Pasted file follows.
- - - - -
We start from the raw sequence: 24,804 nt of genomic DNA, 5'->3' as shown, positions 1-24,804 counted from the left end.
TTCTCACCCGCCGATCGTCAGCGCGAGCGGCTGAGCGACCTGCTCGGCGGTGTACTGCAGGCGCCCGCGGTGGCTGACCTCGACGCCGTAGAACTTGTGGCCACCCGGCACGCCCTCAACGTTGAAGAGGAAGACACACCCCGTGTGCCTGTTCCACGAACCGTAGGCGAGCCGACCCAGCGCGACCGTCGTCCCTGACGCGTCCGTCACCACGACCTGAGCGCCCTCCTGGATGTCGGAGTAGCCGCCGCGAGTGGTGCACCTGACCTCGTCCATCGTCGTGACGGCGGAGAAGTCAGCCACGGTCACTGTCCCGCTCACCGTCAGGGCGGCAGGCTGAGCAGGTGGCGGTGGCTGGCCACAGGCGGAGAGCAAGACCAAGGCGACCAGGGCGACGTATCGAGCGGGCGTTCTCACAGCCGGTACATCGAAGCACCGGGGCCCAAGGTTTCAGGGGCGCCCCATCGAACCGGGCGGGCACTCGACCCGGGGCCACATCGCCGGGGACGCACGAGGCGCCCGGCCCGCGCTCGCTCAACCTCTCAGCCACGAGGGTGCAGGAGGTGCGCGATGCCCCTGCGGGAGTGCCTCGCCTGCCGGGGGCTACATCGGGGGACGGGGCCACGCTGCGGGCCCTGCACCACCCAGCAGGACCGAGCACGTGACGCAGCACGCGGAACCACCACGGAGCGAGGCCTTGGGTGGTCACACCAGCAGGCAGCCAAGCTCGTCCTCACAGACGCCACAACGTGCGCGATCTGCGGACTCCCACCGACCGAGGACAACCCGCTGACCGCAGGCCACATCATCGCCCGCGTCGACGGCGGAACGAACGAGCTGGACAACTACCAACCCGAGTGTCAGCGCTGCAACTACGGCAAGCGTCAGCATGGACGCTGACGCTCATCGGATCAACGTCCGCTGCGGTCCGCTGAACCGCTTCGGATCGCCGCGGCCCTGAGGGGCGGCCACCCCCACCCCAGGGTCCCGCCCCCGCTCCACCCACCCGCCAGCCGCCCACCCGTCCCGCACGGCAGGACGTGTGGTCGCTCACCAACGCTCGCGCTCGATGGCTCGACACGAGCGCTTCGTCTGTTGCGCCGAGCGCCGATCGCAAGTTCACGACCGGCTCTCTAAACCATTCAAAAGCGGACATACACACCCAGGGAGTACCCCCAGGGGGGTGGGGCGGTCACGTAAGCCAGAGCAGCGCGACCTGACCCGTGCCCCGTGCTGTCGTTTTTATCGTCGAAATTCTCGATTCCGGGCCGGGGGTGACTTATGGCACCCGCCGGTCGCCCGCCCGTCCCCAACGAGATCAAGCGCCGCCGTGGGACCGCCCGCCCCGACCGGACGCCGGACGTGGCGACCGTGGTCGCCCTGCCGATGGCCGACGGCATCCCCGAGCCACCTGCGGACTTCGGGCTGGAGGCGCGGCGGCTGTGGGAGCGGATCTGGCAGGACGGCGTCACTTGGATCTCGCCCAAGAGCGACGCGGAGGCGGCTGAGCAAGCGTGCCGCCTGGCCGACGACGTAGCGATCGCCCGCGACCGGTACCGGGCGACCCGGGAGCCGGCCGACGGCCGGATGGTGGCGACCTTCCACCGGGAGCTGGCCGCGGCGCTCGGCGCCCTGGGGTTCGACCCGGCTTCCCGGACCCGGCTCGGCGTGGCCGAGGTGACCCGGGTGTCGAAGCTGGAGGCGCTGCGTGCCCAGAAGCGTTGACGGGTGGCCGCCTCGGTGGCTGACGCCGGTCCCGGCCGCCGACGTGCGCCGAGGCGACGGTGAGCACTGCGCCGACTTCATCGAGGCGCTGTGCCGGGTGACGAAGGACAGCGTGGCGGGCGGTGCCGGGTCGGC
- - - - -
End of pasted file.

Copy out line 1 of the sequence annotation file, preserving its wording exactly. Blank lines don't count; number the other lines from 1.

We start from the raw sequence: 24,804 nt of genomic DNA, 5'->3' as shown, positions 1-24,804 counted from the left end.